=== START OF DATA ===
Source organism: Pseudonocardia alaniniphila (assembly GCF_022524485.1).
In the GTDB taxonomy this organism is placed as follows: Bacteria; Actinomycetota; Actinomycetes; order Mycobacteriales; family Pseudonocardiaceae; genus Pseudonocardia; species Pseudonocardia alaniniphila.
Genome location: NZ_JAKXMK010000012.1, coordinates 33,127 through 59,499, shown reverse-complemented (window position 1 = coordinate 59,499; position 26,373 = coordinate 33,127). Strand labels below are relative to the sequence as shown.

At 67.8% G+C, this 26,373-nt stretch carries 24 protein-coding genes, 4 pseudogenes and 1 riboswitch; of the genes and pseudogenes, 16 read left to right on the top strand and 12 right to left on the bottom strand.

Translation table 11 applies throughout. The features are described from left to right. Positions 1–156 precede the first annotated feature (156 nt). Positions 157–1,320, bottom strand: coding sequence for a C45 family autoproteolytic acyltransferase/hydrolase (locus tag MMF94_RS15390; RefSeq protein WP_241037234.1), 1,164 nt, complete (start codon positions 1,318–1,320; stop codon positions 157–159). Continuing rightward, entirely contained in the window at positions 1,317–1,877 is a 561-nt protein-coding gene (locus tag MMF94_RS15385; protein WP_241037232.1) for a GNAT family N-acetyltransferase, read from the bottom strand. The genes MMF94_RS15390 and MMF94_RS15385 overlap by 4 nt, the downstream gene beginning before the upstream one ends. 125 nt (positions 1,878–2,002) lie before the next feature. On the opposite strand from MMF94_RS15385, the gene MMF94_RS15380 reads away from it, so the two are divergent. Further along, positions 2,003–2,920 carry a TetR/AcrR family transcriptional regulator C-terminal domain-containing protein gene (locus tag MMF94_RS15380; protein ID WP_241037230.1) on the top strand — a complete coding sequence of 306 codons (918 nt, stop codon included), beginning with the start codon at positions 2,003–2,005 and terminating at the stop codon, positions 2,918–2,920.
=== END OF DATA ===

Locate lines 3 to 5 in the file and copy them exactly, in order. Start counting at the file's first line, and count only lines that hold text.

Genome location: NZ_JAKXMK010000012.1, coordinates 33,127 through 59,499, shown reverse-complemented (window position 1 = coordinate 59,499; position 26,373 = coordinate 33,127). Strand labels below are relative to the sequence as shown.

At 67.8% G+C, this 26,373-nt stretch carries 24 protein-coding genes, 4 pseudogenes and 1 riboswitch; of the genes and pseudogenes, 16 read left to right on the top strand and 12 right to left on the bottom strand.

Translation table 11 applies throughout. The features are described from left to right. Positions 1–156 precede the first annotated feature (156 nt). Positions 157–1,320, bottom strand: coding sequence for a C45 family autoproteolytic acyltransferase/hydrolase (locus tag MMF94_RS15390; RefSeq protein WP_241037234.1), 1,164 nt, complete (start codon positions 1,318–1,320; stop codon positions 157–159). Continuing rightward, entirely contained in the window at positions 1,317–1,877 is a 561-nt protein-coding gene (locus tag MMF94_RS15385; protein WP_241037232.1) for a GNAT family N-acetyltransferase, read from the bottom strand. The genes MMF94_RS15390 and MMF94_RS15385 overlap by 4 nt, the downstream gene beginning before the upstream one ends. 125 nt (positions 1,878–2,002) lie before the next feature. On the opposite strand from MMF94_RS15385, the gene MMF94_RS15380 reads away from it, so the two are divergent. Further along, positions 2,003–2,920 carry a TetR/AcrR family transcriptional regulator C-terminal domain-containing protein gene (locus tag MMF94_RS15380; protein ID WP_241037230.1) on the top strand — a complete coding sequence of 306 codons (918 nt, stop codon included), beginning with the start codon at positions 2,003–2,005 and terminating at the stop codon, positions 2,918–2,920.